The majority of the Eire war workers are dilutees. Moreover, the arrangement between the Eire and British governments allows them only a specified stay in Britain. They are therefore in a singularly weak position to resist sackings; and they will be in a particularly desperate plight once they have become unemployed. Many – perhaps the majority – will have worked in Britain in types of industry of which there exists no equivalent in Eire. Moreover, it is even doubtful if there exists sufficient [illegible] to absorb the majority in any capacity. Our key demand in Eire must therefore be for the inauguration of public works projects, financed by taxing the rich, on a scale capable of absorbing all unemployed and of a nature which will produce genuine use-values for the workers. This is not to say that the transitional demand for a sliding scale of hours in inapplicable. At every stage it must be agitated for both in relation to the situation within the factories already operating and to the public works projects under workers’ control. For example, the bourgeoisie will cite the shortage of raw materials in order to demonstrate the impossibility of introducing useful public works on a scale sufficient to absorb the unemployed. Our reply must be: “Then shorten the hours of work while preserving the normal weekly wage.”

The bourgeois political leaders must have wracked their brains more than once over the question of the returning workers. In general, their problem reduces itself to two main tasks: (1) to find adequate funds to cope with the situation during the most critical stage – that is, before the decentralization of a sufficient number has been achieved; (2) to decentralize the unemployed as quickly as possible by establishing some form of slave camp system. The bourgeoisie will be assisted in their plan to drive the unemployed – the unmarried youth in particular – out of the capital city by the unevenness of the scaling down of the British war effort. The workers won’t come home together in one huge mass but, to begin with, in dribs and drabs. However, even the British bourgeoisie cannot control the transition from war economy to peace economy exactly to suit their own political purposes. Naturally, they will try to organize the pay-offs in the most expedient way. Nevertheless, a huge and uncontrollable slump in employment is bound to take place shortly after the end of the war in Europe. And then Dublin will be crowded with returned emigrants.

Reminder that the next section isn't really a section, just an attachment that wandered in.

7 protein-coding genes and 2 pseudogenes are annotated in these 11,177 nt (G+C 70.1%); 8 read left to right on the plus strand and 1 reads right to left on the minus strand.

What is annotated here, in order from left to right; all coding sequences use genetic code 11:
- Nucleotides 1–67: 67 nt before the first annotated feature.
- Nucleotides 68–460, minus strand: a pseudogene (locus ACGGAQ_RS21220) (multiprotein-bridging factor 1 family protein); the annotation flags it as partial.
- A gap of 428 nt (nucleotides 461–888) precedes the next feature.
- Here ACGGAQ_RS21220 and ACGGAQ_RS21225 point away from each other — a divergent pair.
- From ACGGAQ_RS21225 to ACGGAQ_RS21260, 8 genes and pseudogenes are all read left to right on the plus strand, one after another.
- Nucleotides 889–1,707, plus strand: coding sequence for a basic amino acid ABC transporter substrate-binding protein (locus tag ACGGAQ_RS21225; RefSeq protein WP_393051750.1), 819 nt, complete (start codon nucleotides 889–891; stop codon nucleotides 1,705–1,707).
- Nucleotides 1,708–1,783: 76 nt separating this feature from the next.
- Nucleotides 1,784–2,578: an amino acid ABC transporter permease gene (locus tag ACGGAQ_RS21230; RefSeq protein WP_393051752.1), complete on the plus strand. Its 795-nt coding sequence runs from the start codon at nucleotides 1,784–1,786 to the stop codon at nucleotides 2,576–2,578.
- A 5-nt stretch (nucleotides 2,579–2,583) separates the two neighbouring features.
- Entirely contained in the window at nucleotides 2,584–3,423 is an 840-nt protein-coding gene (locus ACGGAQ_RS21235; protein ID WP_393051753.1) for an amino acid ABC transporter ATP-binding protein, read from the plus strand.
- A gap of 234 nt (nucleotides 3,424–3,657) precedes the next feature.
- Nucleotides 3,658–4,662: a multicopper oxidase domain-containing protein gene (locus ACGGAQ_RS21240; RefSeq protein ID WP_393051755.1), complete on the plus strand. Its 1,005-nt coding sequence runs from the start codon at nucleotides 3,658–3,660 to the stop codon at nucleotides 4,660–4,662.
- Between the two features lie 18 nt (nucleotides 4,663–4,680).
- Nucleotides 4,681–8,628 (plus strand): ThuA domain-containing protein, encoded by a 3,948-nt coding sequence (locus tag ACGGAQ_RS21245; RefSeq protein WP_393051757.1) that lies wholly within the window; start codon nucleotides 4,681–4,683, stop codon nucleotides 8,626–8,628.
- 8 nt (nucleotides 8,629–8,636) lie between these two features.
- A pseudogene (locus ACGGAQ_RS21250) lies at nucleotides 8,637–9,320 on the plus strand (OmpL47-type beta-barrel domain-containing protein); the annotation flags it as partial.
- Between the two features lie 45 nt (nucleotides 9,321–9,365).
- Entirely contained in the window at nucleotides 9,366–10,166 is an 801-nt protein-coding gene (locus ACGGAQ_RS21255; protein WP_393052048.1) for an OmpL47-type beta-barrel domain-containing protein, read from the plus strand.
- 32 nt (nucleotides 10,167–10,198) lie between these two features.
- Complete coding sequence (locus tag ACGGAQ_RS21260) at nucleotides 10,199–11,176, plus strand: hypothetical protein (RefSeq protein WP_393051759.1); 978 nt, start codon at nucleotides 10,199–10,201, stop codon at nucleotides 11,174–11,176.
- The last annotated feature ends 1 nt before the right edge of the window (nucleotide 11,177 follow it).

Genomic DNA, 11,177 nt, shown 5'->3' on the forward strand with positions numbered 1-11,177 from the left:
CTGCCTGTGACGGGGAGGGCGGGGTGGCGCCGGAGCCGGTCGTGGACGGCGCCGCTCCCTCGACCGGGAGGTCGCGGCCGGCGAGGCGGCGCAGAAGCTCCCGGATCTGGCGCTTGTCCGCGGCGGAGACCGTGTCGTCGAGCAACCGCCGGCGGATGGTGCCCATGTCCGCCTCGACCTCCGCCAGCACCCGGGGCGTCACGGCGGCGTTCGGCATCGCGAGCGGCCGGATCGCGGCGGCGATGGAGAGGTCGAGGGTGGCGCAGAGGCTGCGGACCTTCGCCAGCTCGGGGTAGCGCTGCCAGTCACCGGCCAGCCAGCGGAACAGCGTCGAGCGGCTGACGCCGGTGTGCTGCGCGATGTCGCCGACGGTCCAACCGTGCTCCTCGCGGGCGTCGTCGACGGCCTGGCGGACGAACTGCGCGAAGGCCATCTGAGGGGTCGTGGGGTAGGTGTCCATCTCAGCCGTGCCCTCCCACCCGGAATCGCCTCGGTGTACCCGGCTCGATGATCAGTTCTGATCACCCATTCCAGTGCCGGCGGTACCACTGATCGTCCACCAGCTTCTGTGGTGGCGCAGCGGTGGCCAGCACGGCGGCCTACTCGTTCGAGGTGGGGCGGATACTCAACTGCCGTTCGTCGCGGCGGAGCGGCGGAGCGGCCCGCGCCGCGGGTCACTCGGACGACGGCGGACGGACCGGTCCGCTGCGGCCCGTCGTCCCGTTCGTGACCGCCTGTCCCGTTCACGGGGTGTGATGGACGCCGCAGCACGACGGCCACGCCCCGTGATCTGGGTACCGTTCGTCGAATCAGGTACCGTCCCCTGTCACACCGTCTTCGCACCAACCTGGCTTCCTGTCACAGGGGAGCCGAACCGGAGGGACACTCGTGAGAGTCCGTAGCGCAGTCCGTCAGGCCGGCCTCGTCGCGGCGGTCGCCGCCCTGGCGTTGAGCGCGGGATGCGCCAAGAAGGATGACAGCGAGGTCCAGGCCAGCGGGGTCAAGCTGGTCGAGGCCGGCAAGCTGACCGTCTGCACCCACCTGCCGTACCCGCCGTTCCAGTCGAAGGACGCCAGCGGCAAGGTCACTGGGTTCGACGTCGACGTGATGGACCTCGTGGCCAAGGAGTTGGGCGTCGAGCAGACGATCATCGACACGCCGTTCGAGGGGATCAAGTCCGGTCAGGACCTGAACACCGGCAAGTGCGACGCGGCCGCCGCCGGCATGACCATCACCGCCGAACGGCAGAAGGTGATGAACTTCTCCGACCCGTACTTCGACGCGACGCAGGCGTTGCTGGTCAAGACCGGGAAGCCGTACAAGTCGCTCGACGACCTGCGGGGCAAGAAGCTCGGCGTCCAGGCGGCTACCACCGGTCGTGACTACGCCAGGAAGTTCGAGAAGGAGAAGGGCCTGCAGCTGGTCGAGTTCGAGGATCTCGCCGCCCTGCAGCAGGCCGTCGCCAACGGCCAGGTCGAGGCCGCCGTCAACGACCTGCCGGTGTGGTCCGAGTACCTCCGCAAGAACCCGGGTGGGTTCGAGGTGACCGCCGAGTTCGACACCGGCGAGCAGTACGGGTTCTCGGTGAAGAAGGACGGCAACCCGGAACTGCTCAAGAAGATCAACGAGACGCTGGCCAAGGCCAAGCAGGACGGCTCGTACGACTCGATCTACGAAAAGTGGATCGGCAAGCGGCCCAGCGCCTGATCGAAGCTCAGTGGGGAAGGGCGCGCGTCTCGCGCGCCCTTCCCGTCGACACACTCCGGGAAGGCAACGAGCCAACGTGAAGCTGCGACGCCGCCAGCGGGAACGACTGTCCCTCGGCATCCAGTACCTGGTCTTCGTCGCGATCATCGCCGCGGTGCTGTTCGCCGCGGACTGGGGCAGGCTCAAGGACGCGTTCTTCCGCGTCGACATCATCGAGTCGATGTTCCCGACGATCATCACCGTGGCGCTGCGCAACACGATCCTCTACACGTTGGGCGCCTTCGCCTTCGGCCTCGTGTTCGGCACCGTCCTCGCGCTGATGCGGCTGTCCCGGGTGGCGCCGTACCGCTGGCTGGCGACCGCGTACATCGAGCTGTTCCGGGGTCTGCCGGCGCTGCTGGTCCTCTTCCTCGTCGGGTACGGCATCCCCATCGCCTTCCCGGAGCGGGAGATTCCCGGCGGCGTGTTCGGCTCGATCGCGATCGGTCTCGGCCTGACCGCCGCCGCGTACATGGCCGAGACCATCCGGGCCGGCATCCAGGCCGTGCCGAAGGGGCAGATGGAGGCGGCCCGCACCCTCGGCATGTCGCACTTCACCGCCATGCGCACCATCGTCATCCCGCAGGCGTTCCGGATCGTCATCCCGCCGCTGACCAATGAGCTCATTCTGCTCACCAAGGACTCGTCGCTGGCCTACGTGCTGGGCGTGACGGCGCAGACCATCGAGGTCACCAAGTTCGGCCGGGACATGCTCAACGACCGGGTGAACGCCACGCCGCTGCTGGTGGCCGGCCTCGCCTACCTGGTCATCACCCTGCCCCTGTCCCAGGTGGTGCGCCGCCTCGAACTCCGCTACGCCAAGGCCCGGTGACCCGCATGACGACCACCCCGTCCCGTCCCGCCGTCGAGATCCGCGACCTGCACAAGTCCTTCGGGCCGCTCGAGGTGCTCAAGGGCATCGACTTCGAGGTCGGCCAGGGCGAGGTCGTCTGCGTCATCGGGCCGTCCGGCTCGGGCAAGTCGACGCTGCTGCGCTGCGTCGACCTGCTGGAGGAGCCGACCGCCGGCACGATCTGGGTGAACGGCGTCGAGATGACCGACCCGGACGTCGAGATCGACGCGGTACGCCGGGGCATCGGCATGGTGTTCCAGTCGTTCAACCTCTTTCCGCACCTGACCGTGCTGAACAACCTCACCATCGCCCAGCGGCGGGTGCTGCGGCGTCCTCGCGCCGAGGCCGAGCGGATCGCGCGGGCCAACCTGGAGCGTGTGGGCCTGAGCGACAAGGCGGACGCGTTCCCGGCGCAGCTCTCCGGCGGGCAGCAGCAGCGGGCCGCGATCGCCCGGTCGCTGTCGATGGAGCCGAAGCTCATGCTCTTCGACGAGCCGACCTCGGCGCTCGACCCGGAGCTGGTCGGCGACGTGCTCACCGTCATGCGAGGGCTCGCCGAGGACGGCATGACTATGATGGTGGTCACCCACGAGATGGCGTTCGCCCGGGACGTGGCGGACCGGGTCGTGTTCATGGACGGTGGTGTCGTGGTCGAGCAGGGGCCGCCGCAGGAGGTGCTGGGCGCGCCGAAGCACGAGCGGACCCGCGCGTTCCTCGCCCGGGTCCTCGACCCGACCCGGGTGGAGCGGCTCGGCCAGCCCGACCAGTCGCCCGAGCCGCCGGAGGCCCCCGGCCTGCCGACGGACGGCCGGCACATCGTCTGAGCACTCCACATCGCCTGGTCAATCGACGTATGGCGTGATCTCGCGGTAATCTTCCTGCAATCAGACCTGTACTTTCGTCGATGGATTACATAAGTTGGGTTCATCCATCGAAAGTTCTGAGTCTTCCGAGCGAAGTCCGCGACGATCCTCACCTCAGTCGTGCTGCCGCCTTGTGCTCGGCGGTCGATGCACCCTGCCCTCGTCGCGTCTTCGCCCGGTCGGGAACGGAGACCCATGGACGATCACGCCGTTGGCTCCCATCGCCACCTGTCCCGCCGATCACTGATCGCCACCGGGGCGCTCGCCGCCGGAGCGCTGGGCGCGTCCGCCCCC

From Ulster also a large emigration of workers to cross-Channel jobs has taken place during the war, although not on the same huge scale as from Eire. The majority of Ulster workers have been absorbed by the war industries of the Province. Before the war nearly every Ulster worker who thought politically considered himself either a Unionist or a Nationalist.

The Labour Party had only negligible influence at this period and the Stalinists were quite insignificant. The working class is at a much higher level of political consciousness today. Sectarian bitterness has died down. The majority of workers have swung to the left. A series of bitter strike struggles, made possible by full employment, has severely shaken the power of the Unionists; and, of course, the whole international situation has awakened the. workers to socialist ideas. However, the hardships of war have pressed lightly on the shoulders of the Ulster workers. The British conscription laws do not cover the Province. The working class as a whole has therefore gained materially out of the war. There is work for all. No one has been forced to don uniform. This situation, we think, reflects itself among a number of militants who accept our policy in the following attitude: “Tomorrow I will be back on the scrap heap, but meanwhile I am not too uncomfortably placed. If I join the Trot-skyists I may be immediately victimized. So, although I support them, I will hold my job while it lasts.” When considering the problems of Northern Ireland it must never be forgotten that a police regime exists. The workers themselves never forget this. Irrespective of the actual powers which the police can use at a given moment the traditional fear of them persists. This exercises a most depressing effect.

The dominant force in the working-class movement during the war years has been the Shop Stewards’ Movement, led by a mixed bunch of left Labourites and workers deeply imbued with syndicalist illusions. However, wartime illusions are already in process of being shattered. Male unemployment has trebled in the past three months. The heavy industries have little or no postwar future, and most of the workers realize this.

The Stormont Government is little more than a glorified Town Council. Almost 40% of the Six County population belong to Belfast. The great majority are workers, unlike in the South; there is only an insignificant urban petty-bourgeoisie, politically inconsequential, while at least 40% of the rural population is hostile to Stormont on nationalist grounds. Already the Unionists have lost their ideological grip on the Protestant workers, who were the main prop of their power in prewar years.

The majority of workers are employed in two or three large industrial plants. When any one of these close down – and unemployment is already developing in aircraft – a governmental crisis is threatened. Large industrial struggles in Belfast affect the Stormont regime in much the same way as the General Strike threatened the British capitalist state. We believe, therefore, that the onslaught of depression may produce a revolutionary crisis in Northern Ireland sooner than in England.

March 1945